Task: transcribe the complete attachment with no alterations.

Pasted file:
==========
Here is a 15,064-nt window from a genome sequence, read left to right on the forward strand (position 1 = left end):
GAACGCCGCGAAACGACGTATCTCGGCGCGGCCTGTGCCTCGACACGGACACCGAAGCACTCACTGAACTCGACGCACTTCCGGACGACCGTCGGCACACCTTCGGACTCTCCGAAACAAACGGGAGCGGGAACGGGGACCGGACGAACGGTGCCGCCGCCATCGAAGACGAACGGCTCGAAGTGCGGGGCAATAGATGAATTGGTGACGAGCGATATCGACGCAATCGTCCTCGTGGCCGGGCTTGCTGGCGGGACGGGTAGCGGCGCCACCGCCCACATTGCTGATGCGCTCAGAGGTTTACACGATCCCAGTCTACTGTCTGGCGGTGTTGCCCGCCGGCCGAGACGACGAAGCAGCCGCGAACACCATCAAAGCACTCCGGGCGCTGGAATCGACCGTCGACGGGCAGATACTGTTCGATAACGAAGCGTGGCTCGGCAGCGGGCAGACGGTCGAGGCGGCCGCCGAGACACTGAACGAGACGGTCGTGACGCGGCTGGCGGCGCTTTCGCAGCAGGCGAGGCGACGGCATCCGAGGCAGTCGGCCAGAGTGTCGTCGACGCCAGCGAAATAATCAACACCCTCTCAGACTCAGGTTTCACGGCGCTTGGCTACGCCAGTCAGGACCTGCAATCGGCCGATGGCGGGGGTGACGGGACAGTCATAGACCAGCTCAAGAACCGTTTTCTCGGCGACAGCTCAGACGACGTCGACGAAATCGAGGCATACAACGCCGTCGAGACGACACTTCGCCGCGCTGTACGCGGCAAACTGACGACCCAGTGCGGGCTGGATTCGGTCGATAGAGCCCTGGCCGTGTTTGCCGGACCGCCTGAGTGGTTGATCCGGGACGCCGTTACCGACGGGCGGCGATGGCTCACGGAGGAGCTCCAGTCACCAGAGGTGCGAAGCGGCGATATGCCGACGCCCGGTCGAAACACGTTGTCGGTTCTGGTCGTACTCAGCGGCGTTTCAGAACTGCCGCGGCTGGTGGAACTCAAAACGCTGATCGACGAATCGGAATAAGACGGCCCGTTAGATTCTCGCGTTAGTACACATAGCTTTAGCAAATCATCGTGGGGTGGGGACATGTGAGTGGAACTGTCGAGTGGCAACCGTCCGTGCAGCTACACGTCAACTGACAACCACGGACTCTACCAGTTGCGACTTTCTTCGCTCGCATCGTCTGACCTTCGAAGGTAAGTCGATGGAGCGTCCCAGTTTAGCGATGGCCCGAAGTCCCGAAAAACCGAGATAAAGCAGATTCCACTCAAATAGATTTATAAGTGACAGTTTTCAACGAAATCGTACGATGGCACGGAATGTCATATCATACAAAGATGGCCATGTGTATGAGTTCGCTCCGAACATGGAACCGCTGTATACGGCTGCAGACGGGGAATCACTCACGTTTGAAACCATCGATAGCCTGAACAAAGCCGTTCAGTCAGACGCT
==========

Here is a 15,064-nt window from a genome sequence, read left to right on the forward strand (position 1 = left end):
GAACGCCGCGAAACGACGTATCTCGGCGCGGCCTGTGCCTCGACACGGACACCGAAGCACTCACTGAACTCGACGCACTTCCGGACGACCGTCGGCACACCTTCGGACTCTCCGAAACAAACGGGAGCGGGAACGGGGACCGGACGAACGGTGCCGCCGCCATCGAAGACGAACGGCTCGAAGTGCGGGGCAATAGATGAATTGGTGACGAGCGATATCGACGCAATCGTCCTCGTGGCCGGGCTTGCTGGCGGGACGGGTAGCGGCGCCACCGCCCACATTGCTGATGCGCTCAGAGGTTTACACGATCCCAGTCTACTGTCTGGCGGTGTTGCCCGCCGGCCGAGACGACGAAGCAGCCGCGAACACCATCAAAGCACTCCGGGCGCTGGAATCGACCGTCGACGGGCAGATACTGTTCGATAACGAAGCGTGGCTCGGCAGCGGGCAGACGGTCGAGGCGGCCGCCGAGACACTGAACGAGACGGTCGTGACGCGGCTGGCGGCGCTTTCGCAGCAGGCGAGGCGACGGCATCCGAGGCAGTCGGCCAGAGTGTCGTCGACGCCAGCGAAATAATCAACACCCTCTCAGACTCAGGTTTCACGGCGCTTGGCTACGCCAGTCAGGACCTGCAATCGGCCGATGGCGGGGGTGACGGGACAGTCATAGACCAGCTCAAGAACCGTTTTCTCGGCGACAGCTCAGACGACGTCGACGAAATCGAGGCATACAACGCCGTCGAGACGACACTTCGCCGCGCTGTACGCGGCAAACTGACGACCCAGTGCGGGCTGGATTCGGTCGATAGAGCCCTGGCCGTGTTTGCCGGACCGCCTGAGTGGTTGATCCGGGACGCCGTTACCGACGGGCGGCGATGGCTCACGGAGGAGCTCCAGTCACCAGAGGTGCGAAGCGGCGATATGCCGACGCCCGGTCGAAACACGTTGTCGGTTCTGGTCGTACTCAGCGGCGTTTCAGAACTGCCGCGGCTGGTGGAACTCAAAACGCTGATCGACGAATCGGAATAAGACGGCCCGTTAGATTCTCGCGTTAGTACACATAGCTTTAGCAAATCATCGTGGGGTGGGGACATGTGAGTGGAACTGTCGAGTGGCAACCGTCCGTGCAGCTACACGTCAACTGACAACCACGGACTCTACCAGTTGCGACTTTCTTCGCTCGCATCGTCTGACCTTCGAAGGTAAGTCGATGGAGCGTCCCAGTTTAGCGATGGCCCGAAGTCCCGAAAAACCGAGATAAAGCAGATTCCACTCAAATAGATTTATAAGTGACAGTTTTCAACGAAATCGTACGATGGCACGGAATGTCATATCATACAAAGATGGCCATGTGTATGAGTTCGCTCCGAACATGGAACCGCTGTATACGGCTGCAGACGGGGAATCACTCACGTTTGAAACCATCGATAGCCTGAACAAAGCCGTTCAGTCAGACGCT